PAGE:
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Alexander Gottlieb Baumgarten

Philosopher from Germany

Alexander Gottlieb Baumgarten Alexander Gottlieb Baumgarten (July 17, 1714 – May 26, 1762) was a German philosopher. Baumgarten was born in Berlin as the fifth of seven sons of the pietist pastor of the garrison, Jacob Baumgarten and his wife Rosina Elisabeth. Both his parents died early and he was taught by Martin Georg Christgau where he learned Hebrew and became interested in Latin Poetry. Whilst words may change their meaning through cultural developments anyway, Baumgarten's reappraisal of aesthetics is often seen as the key moment in the development of aesthetic philosophy. Previously the word had merely meant 'sensibility' or 'responsiveness to stimulation of the senses' in its use by ancient writers. With the development of art as a commercial enterprise linked to the rise of a nouveau riche class across Europe, the purchasing of art inevitably lead to the question, 'what is good art'. Baumgarten developed aesthetics to mean the study of good and bad "taste," thus good and bad art, linking good taste with beauty. By trying to develop an idea of good and bad taste, he also in turn generated philosophical debate around this new meaning of aesthetics. Without it, there would be no basis for aesthetic  ( Wikipedia article )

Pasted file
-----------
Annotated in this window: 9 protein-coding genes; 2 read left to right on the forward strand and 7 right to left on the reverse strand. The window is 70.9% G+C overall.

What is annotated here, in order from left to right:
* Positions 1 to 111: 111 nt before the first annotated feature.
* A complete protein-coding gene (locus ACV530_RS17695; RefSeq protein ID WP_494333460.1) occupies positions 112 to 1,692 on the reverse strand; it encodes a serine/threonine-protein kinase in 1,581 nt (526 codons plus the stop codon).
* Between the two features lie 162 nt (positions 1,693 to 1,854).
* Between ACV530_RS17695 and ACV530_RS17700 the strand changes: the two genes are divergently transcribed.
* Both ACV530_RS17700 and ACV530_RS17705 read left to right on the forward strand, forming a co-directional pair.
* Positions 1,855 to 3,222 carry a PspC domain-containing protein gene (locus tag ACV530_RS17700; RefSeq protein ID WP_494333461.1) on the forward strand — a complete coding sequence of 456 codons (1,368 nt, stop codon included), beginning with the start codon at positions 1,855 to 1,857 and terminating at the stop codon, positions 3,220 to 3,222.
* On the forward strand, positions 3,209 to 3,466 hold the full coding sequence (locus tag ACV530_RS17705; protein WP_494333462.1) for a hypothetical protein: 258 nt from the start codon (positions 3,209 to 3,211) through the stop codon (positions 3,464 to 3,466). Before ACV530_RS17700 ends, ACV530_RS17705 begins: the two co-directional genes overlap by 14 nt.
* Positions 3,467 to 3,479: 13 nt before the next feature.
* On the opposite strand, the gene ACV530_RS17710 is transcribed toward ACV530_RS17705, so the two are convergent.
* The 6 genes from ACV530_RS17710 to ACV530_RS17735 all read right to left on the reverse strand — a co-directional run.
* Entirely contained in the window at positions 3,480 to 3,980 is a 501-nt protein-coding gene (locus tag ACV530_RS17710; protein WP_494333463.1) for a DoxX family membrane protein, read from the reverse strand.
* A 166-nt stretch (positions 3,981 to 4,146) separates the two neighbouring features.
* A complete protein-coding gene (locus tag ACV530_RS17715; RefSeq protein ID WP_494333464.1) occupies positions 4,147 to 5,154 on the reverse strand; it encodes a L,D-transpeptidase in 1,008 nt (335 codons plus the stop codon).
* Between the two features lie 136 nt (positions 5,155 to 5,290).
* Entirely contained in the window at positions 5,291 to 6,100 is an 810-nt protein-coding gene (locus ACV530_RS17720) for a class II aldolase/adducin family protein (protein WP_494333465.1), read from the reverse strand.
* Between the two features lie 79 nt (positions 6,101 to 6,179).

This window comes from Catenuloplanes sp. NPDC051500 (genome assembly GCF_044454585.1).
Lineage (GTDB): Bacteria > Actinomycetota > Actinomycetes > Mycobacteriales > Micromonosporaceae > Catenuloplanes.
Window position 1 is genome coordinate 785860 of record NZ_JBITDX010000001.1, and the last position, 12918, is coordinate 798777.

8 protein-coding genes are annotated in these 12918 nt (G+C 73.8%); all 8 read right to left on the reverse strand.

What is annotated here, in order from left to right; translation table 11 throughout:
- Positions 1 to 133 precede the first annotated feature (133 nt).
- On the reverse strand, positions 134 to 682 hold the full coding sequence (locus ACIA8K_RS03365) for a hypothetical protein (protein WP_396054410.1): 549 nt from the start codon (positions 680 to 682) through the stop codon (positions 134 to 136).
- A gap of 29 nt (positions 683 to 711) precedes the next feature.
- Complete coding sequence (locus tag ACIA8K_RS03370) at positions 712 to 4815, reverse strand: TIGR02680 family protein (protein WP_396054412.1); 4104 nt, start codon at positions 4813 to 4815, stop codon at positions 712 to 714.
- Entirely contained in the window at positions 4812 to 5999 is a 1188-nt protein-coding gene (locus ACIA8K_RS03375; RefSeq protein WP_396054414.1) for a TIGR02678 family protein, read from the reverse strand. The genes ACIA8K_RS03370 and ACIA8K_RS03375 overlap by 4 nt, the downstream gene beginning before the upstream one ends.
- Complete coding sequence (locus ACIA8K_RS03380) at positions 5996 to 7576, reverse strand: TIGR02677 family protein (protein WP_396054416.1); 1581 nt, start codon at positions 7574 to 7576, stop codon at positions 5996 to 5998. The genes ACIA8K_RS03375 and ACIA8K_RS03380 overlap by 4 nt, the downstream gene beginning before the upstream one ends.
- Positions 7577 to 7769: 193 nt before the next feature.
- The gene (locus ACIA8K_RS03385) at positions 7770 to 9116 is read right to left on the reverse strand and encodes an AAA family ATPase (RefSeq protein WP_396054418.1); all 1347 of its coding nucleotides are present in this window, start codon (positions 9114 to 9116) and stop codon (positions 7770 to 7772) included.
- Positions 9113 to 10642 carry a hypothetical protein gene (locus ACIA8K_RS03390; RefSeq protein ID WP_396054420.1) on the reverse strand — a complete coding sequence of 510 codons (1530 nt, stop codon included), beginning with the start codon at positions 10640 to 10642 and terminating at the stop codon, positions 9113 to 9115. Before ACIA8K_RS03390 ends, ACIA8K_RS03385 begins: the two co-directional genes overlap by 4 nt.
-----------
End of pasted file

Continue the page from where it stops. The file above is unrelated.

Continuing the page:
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Personal facts

Date of birth
1714-07-17
Place of birth
Berlin
Nationality
Germany
Profession
Philosopher

Death

Date of death
1762-05-26
Place of death
Frankfurt

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